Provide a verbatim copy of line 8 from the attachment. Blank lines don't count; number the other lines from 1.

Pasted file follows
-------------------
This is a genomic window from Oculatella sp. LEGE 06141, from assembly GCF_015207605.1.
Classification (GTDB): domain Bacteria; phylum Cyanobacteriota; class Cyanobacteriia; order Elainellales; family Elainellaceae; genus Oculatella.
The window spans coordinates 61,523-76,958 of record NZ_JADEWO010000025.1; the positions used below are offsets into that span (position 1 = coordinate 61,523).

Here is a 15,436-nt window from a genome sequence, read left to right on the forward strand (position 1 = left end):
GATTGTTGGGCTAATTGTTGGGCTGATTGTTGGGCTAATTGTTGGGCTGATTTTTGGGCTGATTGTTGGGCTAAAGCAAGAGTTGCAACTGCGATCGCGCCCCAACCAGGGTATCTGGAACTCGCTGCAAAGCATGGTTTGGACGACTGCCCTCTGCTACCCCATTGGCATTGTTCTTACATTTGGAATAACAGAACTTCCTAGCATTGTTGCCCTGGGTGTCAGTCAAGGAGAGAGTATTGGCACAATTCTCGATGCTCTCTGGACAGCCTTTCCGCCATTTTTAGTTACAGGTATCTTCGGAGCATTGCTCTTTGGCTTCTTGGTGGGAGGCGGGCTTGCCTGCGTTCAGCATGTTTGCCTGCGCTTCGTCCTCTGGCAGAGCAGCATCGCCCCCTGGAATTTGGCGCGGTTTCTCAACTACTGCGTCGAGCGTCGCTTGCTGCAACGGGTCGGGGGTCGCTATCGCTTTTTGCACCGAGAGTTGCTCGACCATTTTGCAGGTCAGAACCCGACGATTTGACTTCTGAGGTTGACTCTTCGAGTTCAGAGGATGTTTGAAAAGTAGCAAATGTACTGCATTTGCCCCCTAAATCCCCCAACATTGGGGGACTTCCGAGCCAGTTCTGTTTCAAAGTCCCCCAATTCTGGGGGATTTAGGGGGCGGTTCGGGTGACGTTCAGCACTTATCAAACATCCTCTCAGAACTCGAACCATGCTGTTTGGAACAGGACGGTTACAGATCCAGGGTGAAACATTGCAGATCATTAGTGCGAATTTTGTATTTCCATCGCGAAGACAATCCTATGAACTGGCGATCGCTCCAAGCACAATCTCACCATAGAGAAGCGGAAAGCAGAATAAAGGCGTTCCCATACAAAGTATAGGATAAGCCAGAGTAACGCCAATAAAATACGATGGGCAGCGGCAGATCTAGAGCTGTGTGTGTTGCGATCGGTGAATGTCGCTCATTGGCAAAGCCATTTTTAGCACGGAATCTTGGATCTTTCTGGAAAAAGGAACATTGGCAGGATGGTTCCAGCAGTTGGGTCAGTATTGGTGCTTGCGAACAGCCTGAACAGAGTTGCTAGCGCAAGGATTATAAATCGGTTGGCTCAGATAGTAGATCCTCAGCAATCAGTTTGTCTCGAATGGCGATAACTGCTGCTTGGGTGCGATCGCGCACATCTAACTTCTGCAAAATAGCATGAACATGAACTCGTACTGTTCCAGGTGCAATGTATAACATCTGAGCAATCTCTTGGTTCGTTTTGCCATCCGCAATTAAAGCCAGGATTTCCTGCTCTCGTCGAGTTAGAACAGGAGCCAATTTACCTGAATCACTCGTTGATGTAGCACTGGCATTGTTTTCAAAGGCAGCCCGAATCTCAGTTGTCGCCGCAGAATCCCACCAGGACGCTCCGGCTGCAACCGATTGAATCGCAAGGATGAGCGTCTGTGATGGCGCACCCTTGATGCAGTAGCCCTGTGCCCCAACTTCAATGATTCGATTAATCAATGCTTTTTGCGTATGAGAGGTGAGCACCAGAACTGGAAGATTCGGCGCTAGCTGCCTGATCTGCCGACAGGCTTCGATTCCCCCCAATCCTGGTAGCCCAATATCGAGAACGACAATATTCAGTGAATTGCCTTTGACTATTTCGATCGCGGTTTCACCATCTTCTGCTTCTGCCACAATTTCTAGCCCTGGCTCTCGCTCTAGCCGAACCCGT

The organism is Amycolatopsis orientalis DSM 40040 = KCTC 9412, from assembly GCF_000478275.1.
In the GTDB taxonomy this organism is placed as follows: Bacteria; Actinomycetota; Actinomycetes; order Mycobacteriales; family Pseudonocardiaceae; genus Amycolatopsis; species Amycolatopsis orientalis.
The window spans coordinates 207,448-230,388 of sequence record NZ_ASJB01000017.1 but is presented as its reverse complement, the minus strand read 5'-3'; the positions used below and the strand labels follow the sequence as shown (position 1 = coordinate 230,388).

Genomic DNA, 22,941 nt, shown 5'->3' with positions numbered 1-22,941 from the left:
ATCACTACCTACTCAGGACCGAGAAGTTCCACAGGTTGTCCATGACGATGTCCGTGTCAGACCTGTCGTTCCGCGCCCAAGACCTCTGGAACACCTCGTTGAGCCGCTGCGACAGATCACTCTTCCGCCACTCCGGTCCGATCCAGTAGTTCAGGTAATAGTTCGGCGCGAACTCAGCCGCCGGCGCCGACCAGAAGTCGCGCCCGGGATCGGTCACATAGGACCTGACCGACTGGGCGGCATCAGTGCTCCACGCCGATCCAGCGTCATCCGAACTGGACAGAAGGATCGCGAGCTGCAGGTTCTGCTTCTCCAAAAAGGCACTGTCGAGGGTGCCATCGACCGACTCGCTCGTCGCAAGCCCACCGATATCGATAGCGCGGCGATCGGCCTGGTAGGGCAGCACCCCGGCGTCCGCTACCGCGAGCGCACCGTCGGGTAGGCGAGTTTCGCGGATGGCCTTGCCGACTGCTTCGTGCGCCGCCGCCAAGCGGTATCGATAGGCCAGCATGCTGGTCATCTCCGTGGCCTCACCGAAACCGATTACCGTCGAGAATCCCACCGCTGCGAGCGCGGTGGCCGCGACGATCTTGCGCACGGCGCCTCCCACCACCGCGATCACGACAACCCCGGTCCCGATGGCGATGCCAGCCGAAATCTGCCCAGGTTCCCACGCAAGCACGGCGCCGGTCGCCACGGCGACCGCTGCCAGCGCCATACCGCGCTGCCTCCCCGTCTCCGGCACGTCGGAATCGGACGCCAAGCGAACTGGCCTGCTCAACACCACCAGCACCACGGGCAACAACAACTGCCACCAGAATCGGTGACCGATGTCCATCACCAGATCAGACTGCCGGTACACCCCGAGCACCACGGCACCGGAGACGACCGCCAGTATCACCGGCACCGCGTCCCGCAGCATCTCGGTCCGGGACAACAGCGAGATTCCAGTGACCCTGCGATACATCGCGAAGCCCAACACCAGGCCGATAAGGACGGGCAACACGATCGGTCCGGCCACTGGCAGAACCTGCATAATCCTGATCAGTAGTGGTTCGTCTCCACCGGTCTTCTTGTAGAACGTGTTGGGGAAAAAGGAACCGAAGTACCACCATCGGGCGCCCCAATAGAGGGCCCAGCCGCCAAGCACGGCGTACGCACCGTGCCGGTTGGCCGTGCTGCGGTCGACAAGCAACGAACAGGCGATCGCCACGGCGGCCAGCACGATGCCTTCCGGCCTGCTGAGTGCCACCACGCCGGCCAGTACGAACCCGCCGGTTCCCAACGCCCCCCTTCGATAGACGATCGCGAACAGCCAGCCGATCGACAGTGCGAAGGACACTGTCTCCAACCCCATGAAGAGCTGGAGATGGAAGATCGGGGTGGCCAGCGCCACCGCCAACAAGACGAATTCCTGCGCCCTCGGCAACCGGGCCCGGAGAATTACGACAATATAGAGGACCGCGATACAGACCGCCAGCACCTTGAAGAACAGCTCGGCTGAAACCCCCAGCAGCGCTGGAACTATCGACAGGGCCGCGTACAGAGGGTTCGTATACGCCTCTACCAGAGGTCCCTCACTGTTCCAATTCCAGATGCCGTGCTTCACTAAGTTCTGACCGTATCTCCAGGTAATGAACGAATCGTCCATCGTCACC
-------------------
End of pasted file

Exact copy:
The window spans coordinates 207,448-230,388 of sequence record NZ_ASJB01000017.1 but is presented as its reverse complement, the minus strand read 5'-3'; the positions used below and the strand labels follow the sequence as shown (position 1 = coordinate 230,388).